Hawaii health officials say they can meet a new deadline set by President Biden Tuesday of offering COVID-19 shots to all adults by April 19, supplanting an earlier goal of May 1.

On Tuesday, the Wall Street Journal reported the Aloha State was the only one not to commit to the new deadline, but state health officials contradicted that assessment.

“This does not mean everyone will be able to get vaccinated on April 19 and people must continue to be patient,” Brooks Baehr, a Hawaii Department of Health spokesman, said in an emailed statement. “Supply still does not meet the tremendous demand for vaccine.”

Crews from fishing boats wait to get their COVID-19 vaccinations at Pier 38.
Hawaii committed to a new national goal to open COVID-19 vaccine eligibility to people 16 and older. Fishing boat crews waited to get their COVID-19 vaccinations at Pier 38 this week. Cory Lum/Civil Beat

According to Baehr, the state was allocated 90,080 doses this week and expects 76,000 doses next week, but fewer than 70,000 doses the week after that.

“While the vaccine allocation to the state is not expected to increase over the next few weeks, the vaccine allocation to the Federal Retail Pharmacy Program is increasing dramatically,” he wrote. “We encourage people to explore vaccination opportunities through local pharmacies.”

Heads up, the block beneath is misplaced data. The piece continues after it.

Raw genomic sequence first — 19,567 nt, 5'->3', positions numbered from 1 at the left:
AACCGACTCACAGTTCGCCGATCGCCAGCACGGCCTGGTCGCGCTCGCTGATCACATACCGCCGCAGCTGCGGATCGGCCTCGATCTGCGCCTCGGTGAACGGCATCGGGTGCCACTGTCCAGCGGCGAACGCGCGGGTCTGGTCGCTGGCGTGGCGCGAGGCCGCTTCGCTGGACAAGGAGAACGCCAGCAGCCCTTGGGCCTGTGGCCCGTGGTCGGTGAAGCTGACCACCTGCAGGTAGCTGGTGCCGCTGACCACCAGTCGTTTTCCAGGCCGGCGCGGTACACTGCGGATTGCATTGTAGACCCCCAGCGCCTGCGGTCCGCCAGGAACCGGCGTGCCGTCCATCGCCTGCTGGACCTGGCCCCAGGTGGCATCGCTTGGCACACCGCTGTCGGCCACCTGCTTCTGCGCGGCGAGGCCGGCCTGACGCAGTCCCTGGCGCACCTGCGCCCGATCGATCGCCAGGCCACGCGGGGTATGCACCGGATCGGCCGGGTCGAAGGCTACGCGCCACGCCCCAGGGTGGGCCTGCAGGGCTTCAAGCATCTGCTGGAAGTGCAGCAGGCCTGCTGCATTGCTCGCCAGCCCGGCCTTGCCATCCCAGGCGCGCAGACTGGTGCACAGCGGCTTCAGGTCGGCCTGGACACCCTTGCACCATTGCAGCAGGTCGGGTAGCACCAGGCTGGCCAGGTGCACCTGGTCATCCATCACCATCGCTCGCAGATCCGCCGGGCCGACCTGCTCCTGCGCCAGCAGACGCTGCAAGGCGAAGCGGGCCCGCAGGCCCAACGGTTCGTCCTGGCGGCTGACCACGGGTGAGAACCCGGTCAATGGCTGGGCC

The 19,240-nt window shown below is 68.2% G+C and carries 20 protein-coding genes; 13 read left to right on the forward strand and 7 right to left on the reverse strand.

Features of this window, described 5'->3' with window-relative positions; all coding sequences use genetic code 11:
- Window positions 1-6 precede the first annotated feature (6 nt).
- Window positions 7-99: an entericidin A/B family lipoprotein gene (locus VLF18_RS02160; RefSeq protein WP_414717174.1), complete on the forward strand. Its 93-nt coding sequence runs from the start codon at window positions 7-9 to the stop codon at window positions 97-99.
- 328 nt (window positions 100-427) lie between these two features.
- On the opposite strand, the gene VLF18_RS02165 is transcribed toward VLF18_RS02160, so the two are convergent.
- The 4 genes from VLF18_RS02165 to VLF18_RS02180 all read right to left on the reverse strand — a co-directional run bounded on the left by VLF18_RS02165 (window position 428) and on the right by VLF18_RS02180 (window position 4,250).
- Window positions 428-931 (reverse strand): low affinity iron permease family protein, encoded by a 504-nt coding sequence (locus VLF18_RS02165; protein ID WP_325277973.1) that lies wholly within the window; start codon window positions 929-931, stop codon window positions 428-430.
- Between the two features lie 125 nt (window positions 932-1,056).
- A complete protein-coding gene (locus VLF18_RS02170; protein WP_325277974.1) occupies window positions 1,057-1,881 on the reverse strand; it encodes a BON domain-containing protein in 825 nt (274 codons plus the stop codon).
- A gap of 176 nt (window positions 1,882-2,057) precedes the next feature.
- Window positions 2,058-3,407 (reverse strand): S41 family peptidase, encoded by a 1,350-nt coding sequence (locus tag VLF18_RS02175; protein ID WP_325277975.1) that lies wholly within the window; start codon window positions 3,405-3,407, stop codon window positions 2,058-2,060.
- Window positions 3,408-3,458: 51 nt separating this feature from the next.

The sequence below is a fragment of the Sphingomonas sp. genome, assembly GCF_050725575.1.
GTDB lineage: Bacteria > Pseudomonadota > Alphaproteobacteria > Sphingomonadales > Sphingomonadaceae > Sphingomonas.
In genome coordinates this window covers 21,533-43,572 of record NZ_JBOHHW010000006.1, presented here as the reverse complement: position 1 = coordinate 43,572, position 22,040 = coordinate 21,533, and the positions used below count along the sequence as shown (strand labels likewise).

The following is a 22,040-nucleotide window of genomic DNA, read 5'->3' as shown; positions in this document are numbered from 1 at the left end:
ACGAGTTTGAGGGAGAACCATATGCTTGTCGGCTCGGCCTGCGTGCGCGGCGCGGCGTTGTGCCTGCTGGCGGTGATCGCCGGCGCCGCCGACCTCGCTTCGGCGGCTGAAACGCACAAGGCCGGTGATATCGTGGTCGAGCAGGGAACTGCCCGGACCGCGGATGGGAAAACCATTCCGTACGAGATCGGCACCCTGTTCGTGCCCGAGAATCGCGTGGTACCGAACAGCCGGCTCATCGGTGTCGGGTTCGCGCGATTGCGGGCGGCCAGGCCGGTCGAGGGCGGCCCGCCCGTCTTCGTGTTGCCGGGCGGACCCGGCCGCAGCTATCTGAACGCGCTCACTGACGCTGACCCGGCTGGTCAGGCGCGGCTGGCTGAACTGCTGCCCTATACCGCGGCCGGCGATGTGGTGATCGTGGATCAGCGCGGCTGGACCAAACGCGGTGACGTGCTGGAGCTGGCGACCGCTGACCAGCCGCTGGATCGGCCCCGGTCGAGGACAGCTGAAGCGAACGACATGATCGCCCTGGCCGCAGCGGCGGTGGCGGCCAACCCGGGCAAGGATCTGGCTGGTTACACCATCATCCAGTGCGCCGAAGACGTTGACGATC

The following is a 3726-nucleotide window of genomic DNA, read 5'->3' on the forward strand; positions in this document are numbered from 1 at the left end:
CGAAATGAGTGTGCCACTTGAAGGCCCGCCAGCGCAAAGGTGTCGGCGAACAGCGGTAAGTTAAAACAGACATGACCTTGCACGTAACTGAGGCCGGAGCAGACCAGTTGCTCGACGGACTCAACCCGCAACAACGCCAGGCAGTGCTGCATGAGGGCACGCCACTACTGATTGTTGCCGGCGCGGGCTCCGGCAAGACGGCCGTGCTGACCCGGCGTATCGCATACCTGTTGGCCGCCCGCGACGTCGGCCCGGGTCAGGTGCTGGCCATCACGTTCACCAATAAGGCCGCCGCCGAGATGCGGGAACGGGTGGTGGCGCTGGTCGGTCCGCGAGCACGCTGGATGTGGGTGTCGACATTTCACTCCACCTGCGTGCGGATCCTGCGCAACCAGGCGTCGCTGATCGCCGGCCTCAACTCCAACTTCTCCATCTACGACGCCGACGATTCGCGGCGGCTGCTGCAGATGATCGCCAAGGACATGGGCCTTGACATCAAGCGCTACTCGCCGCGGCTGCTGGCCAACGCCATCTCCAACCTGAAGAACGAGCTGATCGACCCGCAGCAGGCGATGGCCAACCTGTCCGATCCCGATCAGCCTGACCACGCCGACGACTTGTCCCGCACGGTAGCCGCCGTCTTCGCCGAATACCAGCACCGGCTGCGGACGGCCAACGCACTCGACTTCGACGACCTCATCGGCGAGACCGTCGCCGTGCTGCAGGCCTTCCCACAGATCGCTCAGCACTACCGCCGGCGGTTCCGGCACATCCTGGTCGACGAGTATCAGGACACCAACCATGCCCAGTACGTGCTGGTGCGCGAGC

The state remains in 1c of its vaccine campaign, restricting shots to people 60 and older and certain essential workers, although those rules are still being applied only on Oahu. The most populated island has yet to offer COVID-19 vaccines to people 16 years and older. Kauai, Maui, and Hawaii counties widened the eligibility pool Monday.

About a third of Hawaii’s residents have received at least one dose of a COVID-19 vaccine. Three different vaccines are currently being distributed, including those manufactured by Pfizer, Moderna and Johnson & Johnson.

An assessment by Becker’s Hospital Review, a health publication, ranked Hawaii 41st in the nation in terms of the percentage of vaccines it has administered based on how many it has been allocated.

Hawaii has received more than a million doses and administered about 75%, according to federal Centers for Disease Control and Prevention data collected by Becker’s. The publication ranked Hawaii 16th in the nation in terms of the percentage of its population fully vaccinated against COVID-19, or about 21%.

By DOH’s count on its website, 681,928 doses have been administered as of Monday, including some 25,000 doses that went to nursing home and long-term care residents through the federal program. The state health department is not privy to additional vaccines that have been administered in pharmacies like CVS, Walgreens and Safeway, according to DOH spokeswoman Janice Okubo.

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